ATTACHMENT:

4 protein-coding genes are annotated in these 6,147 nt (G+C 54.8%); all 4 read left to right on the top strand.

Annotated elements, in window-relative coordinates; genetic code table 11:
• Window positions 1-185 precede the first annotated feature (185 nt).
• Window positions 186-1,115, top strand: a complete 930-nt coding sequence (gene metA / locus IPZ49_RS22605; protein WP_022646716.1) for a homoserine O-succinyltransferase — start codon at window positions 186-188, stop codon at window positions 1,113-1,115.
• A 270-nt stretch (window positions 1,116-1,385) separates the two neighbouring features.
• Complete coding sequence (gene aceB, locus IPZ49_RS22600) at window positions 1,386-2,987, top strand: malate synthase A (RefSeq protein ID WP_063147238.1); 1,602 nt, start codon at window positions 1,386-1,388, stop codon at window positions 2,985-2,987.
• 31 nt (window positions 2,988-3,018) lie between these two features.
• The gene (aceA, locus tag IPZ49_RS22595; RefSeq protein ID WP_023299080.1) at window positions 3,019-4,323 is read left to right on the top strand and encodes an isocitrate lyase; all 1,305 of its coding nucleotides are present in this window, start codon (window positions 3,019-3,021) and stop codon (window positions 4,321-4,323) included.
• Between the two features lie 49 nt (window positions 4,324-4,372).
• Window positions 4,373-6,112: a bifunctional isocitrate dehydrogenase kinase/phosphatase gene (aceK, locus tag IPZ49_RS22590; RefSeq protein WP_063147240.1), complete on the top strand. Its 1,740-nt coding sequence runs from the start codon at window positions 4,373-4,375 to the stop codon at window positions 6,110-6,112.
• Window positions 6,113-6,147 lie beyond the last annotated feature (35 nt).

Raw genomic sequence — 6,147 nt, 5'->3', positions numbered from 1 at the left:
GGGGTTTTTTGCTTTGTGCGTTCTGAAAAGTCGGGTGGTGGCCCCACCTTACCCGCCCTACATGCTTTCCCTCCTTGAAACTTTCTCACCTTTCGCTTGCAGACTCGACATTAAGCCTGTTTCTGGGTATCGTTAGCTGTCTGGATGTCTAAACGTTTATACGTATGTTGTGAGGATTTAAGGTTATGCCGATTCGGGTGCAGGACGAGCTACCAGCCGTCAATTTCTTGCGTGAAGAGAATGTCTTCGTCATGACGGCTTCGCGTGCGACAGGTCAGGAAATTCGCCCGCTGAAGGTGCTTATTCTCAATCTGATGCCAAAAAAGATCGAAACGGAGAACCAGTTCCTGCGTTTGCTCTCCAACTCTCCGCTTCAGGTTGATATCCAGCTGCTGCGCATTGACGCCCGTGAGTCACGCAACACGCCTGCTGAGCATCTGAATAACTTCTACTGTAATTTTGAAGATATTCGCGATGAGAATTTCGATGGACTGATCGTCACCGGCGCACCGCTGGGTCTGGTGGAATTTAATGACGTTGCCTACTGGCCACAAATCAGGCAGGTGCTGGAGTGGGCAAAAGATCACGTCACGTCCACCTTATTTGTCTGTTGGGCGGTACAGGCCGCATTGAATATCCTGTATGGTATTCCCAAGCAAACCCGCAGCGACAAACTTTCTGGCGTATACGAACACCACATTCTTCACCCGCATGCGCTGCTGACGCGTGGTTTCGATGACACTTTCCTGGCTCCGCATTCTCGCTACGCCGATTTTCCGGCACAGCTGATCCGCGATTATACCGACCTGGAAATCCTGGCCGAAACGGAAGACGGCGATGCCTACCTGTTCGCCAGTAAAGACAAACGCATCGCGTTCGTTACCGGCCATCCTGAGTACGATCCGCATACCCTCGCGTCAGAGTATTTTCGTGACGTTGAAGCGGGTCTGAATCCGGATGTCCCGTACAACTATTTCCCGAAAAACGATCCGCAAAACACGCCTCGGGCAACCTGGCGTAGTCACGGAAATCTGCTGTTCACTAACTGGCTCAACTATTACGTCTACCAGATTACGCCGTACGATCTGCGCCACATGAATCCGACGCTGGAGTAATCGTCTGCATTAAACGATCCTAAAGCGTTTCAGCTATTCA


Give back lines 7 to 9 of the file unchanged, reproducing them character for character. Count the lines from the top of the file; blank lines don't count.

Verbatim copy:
• 31 nt (window positions 2,988-3,018) lie between these two features.
• The gene (aceA, locus tag IPZ49_RS22595; RefSeq protein ID WP_023299080.1) at window positions 3,019-4,323 is read left to right on the top strand and encodes an isocitrate lyase; all 1,305 of its coding nucleotides are present in this window, start codon (window positions 3,019-3,021) and stop codon (window positions 4,321-4,323) included.
• Between the two features lie 49 nt (window positions 4,324-4,372).